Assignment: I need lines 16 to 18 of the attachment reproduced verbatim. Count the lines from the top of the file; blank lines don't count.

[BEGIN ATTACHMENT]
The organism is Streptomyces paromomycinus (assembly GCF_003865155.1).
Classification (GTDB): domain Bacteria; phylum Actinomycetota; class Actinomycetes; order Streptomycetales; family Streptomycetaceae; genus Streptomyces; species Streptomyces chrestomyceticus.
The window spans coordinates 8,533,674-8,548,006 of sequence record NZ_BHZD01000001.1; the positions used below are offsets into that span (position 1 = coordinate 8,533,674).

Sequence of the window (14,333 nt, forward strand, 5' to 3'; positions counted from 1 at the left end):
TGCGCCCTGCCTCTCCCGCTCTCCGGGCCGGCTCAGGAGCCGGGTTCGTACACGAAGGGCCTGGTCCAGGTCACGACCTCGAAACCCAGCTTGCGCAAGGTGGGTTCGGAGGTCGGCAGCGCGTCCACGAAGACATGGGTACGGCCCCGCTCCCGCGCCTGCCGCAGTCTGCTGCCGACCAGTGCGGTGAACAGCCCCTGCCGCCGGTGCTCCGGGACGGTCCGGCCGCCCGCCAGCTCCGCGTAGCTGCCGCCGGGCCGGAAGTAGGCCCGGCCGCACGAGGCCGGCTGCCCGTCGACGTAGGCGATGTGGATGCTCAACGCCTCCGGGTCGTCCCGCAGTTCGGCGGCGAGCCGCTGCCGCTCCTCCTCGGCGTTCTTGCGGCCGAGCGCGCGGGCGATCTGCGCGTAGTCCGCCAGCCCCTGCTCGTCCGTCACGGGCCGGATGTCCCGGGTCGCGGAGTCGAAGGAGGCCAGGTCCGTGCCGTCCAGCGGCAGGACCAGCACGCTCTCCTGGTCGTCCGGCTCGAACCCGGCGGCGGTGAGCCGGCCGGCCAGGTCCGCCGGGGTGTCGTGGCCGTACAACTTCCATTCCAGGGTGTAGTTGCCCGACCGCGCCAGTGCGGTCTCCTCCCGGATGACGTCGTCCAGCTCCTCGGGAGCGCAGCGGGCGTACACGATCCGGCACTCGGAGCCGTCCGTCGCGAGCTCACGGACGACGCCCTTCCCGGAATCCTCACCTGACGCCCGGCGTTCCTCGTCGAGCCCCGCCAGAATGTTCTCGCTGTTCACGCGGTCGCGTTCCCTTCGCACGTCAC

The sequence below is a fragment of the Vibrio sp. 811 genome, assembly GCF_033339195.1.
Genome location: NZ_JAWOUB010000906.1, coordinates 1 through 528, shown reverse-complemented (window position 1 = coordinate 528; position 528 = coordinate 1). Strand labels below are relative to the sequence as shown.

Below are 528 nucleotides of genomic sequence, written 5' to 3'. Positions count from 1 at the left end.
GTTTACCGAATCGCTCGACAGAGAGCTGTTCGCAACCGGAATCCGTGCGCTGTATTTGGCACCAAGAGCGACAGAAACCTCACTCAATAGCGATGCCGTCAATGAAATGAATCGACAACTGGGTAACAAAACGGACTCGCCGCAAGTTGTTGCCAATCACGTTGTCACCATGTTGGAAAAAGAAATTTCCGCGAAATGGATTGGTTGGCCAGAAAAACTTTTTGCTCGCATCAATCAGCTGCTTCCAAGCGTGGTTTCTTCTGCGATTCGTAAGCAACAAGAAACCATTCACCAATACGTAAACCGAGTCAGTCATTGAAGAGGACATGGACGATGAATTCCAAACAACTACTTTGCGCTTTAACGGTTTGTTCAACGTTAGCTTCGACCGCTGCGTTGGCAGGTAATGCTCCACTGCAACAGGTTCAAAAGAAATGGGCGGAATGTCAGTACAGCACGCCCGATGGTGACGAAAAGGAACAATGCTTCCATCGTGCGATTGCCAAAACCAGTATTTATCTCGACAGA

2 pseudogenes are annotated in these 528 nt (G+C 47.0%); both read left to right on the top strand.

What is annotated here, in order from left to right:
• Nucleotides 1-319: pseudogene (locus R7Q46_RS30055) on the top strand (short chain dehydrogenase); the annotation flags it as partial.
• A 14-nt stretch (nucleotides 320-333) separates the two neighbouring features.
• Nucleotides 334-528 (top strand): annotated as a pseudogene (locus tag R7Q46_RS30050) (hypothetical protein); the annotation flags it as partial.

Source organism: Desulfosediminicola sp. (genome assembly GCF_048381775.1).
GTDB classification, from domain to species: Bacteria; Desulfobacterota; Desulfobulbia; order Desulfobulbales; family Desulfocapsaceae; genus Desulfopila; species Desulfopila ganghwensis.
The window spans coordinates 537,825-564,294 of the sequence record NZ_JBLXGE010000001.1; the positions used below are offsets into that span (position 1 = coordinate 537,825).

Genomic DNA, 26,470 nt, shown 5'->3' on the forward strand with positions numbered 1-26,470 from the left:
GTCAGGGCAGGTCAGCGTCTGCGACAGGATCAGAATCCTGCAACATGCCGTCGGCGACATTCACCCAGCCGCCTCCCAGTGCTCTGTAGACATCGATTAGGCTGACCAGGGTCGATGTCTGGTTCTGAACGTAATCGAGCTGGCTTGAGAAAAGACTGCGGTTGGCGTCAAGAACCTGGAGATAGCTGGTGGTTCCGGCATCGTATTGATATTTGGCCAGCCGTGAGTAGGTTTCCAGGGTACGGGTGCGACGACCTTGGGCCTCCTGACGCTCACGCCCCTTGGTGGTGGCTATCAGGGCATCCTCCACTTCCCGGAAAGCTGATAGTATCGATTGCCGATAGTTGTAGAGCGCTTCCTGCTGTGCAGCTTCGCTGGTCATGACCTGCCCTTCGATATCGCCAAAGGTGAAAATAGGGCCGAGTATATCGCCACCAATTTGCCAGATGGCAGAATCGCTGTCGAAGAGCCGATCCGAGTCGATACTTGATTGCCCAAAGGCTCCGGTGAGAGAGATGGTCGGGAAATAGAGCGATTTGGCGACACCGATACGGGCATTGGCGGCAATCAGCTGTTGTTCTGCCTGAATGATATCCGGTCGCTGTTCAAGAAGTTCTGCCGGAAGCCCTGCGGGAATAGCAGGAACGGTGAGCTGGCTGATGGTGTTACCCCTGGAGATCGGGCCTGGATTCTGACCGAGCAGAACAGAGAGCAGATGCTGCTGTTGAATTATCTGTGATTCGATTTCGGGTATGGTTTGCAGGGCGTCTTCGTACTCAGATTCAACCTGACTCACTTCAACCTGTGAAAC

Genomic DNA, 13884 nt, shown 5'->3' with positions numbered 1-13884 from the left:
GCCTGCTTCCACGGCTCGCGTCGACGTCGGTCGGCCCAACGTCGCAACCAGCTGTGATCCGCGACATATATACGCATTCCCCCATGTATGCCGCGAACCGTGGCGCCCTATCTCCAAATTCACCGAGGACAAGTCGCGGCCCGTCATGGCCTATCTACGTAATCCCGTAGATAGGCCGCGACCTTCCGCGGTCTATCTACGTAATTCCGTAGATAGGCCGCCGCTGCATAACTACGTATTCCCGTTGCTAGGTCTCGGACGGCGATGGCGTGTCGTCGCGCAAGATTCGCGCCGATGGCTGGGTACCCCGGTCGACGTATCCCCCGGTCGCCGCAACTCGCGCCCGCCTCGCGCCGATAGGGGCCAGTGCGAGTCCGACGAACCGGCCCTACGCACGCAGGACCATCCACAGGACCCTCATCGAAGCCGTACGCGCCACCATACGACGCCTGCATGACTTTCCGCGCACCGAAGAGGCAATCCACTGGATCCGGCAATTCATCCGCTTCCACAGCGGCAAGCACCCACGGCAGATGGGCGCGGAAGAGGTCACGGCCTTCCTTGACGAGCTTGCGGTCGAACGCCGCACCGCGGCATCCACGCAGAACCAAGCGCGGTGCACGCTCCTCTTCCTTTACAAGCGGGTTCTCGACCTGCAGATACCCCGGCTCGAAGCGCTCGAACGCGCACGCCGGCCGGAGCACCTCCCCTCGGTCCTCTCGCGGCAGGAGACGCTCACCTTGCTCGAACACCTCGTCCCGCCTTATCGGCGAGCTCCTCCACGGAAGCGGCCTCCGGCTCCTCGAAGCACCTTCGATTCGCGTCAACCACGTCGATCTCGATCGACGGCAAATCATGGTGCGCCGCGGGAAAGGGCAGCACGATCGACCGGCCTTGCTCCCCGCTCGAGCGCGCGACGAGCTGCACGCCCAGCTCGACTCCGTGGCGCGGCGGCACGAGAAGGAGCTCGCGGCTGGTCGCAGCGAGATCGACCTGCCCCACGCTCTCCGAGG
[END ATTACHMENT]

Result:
GTDB classification, from domain to species: Bacteria; Desulfobacterota; Desulfobulbia; order Desulfobulbales; family Desulfocapsaceae; genus Desulfopila; species Desulfopila ganghwensis.
The window spans coordinates 537,825-564,294 of the sequence record NZ_JBLXGE010000001.1; the positions used below are offsets into that span (position 1 = coordinate 537,825).

Genomic DNA, 26,470 nt, shown 5'->3' on the forward strand with positions numbered 1-26,470 from the left: